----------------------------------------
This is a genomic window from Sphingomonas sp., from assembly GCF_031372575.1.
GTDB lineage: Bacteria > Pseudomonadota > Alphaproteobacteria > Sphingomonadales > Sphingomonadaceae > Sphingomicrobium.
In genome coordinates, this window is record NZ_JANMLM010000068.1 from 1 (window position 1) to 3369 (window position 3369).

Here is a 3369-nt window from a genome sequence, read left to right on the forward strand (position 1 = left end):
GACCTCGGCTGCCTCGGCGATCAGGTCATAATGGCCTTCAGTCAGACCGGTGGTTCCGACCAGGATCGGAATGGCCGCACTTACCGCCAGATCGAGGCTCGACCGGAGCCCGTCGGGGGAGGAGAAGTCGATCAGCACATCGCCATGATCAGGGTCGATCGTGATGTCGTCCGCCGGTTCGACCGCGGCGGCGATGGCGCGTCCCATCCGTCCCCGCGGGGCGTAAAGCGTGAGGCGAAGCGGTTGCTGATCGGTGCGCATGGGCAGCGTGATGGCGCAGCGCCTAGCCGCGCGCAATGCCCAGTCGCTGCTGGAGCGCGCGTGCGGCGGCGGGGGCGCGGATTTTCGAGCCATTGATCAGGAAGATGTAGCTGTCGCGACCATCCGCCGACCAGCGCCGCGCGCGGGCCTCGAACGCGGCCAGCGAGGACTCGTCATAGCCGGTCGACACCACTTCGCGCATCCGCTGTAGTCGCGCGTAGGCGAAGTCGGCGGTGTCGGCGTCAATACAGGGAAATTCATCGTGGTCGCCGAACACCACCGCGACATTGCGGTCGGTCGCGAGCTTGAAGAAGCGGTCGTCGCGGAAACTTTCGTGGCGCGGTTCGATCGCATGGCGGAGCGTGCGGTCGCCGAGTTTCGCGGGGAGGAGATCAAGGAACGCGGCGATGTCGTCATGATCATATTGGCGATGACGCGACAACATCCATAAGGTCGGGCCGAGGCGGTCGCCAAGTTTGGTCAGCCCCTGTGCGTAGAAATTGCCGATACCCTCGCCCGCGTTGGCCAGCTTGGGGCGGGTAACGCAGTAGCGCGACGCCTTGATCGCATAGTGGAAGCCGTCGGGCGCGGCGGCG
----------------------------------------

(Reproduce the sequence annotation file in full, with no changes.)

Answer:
This is a genomic window from Sphingomonas sp., from assembly GCF_031372575.1.
GTDB lineage: Bacteria > Pseudomonadota > Alphaproteobacteria > Sphingomonadales > Sphingomonadaceae > Sphingomicrobium.
In genome coordinates, this window is record NZ_JANMLM010000068.1 from 1 (window position 1) to 3369 (window position 3369).

Here is a 3369-nt window from a genome sequence, read left to right on the forward strand (position 1 = left end):
GACCTCGGCTGCCTCGGCGATCAGGTCATAATGGCCTTCAGTCAGACCGGTGGTTCCGACCAGGATCGGAATGGCCGCACTTACCGCCAGATCGAGGCTCGACCGGAGCCCGTCGGGGGAGGAGAAGTCGATCAGCACATCGCCATGATCAGGGTCGATCGTGATGTCGTCCGCCGGTTCGACCGCGGCGGCGATGGCGCGTCCCATCCGTCCCCGCGGGGCGTAAAGCGTGAGGCGAAGCGGTTGCTGATCGGTGCGCATGGGCAGCGTGATGGCGCAGCGCCTAGCCGCGCGCAATGCCCAGTCGCTGCTGGAGCGCGCGTGCGGCGGCGGGGGCGCGGATTTTCGAGCCATTGATCAGGAAGATGTAGCTGTCGCGACCATCCGCCGACCAGCGCCGCGCGCGGGCCTCGAACGCGGCCAGCGAGGACTCGTCATAGCCGGTCGACACCACTTCGCGCATCCGCTGTAGTCGCGCGTAGGCGAAGTCGGCGGTGTCGGCGTCAATACAGGGAAATTCATCGTGGTCGCCGAACACCACCGCGACATTGCGGTCGGTCGCGAGCTTGAAGAAGCGGTCGTCGCGGAAACTTTCGTGGCGCGGTTCGATCGCATGGCGGAGCGTGCGGTCGCCGAGTTTCGCGGGGAGGAGATCAAGGAACGCGGCGATGTCGTCATGATCATATTGGCGATGACGCGACAACATCCATAAGGTCGGGCCGAGGCGGTCGCCAAGTTTGGTCAGCCCCTGTGCGTAGAAATTGCCGATACCCTCGCCCGCGTTGGCCAGCTTGGGGCGGGTAACGCAGTAGCGCGACGCCTTGATCGCATAGTGGAAGCCGTCGGGCGCGGCGGCG